Wildwoods Sees More Orphaned Animals Coming In, Starts Amazon Registry For Supplies

Click here to buy items from Wildwoods’ Amazon registry, and click here to make a financial donation to the nonprofit. 

DULUTH, Minn. — The Wildwoods Rehabilitation Center in Duluth is seeing more orphaned baby squirrels, bunnies, and other animals brought in as the weather warms up, and now the team there has launched an Amazon registry to help collect essential supplies.

A lot of the young animals are brought in after pet owners’ cats and dogs dig up their nests in yards, or by people gardening and cutting down trees.

Wildwoods staff will first try to reunite orphaned animals with their moms where the nest was, but if that doesn’t work, the babies are taken in for care until they’re strong and old enough to be released back into the wild.

If you do spot a bunny nest in your yard, there is something you can do to help protect it from curious pets.

“If you do find a nest of bunnies, you can put like a laundry hamper on top of it, put a rock on to hold it down, and just keep it protected during the day so that your pets stay away, and then make sure that at dawn and dusk the mother rabbit has access to the babies,” Jessica LaBumbard, the executive director of Wildwoods, explained. “She feeds twice a day and those times are dawn and dusk.”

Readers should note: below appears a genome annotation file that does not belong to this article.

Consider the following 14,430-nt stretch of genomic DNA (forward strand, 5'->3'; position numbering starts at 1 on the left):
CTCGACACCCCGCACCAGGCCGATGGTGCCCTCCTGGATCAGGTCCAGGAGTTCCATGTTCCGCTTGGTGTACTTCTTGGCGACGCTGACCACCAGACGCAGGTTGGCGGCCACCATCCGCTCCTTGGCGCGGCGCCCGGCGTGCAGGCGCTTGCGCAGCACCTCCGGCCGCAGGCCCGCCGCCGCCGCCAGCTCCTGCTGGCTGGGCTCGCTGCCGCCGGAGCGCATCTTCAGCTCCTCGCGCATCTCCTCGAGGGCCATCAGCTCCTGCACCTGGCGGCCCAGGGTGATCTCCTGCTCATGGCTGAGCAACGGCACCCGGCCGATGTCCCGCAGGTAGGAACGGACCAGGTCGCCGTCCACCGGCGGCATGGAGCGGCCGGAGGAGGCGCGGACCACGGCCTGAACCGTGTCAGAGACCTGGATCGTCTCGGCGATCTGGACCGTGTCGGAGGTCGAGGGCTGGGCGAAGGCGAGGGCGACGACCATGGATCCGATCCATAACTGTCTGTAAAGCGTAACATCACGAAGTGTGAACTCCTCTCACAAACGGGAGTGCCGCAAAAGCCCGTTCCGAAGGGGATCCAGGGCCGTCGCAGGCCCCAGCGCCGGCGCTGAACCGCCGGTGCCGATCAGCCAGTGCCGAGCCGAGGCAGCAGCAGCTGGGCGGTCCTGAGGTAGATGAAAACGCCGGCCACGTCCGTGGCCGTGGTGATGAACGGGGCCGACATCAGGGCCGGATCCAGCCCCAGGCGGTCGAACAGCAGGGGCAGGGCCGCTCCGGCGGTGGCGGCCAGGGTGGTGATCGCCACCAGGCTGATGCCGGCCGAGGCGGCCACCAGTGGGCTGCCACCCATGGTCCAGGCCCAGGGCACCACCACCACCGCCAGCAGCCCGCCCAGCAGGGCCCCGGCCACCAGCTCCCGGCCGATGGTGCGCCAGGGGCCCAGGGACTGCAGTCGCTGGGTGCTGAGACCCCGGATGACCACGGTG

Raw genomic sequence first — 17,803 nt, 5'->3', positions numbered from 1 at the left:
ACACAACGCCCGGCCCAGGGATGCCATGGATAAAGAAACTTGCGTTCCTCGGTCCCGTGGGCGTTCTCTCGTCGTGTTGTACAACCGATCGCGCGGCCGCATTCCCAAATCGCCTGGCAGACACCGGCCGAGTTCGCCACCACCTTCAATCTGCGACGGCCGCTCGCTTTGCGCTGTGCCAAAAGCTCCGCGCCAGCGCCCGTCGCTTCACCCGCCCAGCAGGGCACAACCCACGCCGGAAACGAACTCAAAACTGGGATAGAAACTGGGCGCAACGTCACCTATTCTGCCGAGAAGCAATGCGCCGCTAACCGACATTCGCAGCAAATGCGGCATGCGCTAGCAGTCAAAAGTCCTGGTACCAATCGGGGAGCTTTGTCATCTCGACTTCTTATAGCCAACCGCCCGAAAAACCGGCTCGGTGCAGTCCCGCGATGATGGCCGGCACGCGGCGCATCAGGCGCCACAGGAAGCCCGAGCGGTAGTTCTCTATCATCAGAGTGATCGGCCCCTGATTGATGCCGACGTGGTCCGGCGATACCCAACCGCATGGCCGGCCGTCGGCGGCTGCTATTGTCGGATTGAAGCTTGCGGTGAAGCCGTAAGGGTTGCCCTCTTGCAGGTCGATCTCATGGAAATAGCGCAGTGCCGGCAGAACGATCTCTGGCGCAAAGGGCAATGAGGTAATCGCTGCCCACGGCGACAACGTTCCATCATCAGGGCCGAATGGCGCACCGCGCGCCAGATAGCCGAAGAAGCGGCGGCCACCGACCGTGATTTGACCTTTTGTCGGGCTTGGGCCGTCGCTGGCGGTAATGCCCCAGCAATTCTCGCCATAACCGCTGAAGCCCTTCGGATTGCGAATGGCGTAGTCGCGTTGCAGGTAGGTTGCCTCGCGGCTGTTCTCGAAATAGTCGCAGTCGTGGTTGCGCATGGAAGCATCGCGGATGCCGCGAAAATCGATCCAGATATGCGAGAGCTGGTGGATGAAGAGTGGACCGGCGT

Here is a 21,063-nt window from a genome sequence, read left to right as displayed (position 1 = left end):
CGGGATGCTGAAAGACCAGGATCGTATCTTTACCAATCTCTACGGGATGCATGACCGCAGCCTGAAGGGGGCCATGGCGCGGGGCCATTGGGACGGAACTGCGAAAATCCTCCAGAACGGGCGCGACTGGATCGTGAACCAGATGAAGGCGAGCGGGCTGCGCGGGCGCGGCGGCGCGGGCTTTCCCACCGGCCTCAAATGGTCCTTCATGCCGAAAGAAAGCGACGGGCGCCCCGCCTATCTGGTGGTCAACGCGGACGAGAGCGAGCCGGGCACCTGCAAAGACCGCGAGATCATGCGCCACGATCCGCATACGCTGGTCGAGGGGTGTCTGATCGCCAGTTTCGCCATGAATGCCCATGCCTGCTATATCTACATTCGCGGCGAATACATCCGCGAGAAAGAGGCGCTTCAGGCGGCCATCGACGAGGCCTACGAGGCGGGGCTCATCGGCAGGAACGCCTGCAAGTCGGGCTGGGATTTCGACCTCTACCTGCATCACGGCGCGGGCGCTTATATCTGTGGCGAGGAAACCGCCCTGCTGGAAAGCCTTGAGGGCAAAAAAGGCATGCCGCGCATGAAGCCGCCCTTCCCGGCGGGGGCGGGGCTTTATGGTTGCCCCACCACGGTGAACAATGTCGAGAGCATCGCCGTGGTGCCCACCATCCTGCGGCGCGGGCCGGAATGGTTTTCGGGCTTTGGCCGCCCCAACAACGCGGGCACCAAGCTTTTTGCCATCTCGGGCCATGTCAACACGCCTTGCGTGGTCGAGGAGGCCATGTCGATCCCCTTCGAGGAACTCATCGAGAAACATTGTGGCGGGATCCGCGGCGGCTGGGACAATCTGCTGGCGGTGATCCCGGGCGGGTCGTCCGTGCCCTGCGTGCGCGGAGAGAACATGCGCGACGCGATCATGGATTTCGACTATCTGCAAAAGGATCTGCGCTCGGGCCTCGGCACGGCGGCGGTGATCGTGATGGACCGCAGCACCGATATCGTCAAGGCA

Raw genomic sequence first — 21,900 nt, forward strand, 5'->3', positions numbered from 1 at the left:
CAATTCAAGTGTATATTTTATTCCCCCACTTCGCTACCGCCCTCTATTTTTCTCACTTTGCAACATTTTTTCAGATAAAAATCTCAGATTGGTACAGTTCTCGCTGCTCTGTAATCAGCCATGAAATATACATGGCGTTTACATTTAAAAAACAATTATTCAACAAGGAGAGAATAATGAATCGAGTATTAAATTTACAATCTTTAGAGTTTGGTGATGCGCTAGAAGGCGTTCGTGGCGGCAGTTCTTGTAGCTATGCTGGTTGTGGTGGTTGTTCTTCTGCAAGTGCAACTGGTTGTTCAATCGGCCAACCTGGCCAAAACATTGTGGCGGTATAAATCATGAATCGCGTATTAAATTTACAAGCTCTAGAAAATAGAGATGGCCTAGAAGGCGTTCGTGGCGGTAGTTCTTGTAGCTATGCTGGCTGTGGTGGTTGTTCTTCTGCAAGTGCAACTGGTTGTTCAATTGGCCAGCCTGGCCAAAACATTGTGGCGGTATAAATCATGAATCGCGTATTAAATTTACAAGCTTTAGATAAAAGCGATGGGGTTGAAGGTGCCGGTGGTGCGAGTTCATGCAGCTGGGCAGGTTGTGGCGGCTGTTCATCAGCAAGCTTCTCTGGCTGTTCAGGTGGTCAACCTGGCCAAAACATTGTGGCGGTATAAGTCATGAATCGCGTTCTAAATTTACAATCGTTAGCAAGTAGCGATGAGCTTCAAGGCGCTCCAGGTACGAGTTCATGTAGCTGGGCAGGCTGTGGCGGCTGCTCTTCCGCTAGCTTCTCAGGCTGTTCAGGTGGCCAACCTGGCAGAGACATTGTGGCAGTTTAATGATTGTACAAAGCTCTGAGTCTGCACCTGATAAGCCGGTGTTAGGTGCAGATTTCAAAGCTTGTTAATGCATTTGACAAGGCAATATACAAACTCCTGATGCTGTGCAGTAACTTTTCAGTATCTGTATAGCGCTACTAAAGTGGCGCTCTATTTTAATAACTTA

When you spot a baby animal who seems to be abandoned in the wild, or maybe an animal family you don’t want on your property, call your local wildlife rehabilitation center first before you go near it.

Some baby animals are actually left alone by their moms in a safe place on purpose while they are out.

“Another quick example is fledglings,” LaBumbard said. “They’ll sit on the ground, but their parents will come down and feed them, and sometimes people mistake the fledgling for an injured bird and they pick it up and bring it in, and we have to send it back because it does have a mom that’s still feeding it and it’s actually fine. So the best course of action is to just give us a call, and we’ll walk you through any scenario that you run into.”

Wildwoods also gets calls about animals who get their heads stuck in food containers that may have tiny amounts of food residue in it that they can smell.

Make sure you wash food containers and secure them in the recycling bins.

Wildwoods typically takes in about 130 different species, with around 1,700 to 1,800 animals brought in every year.



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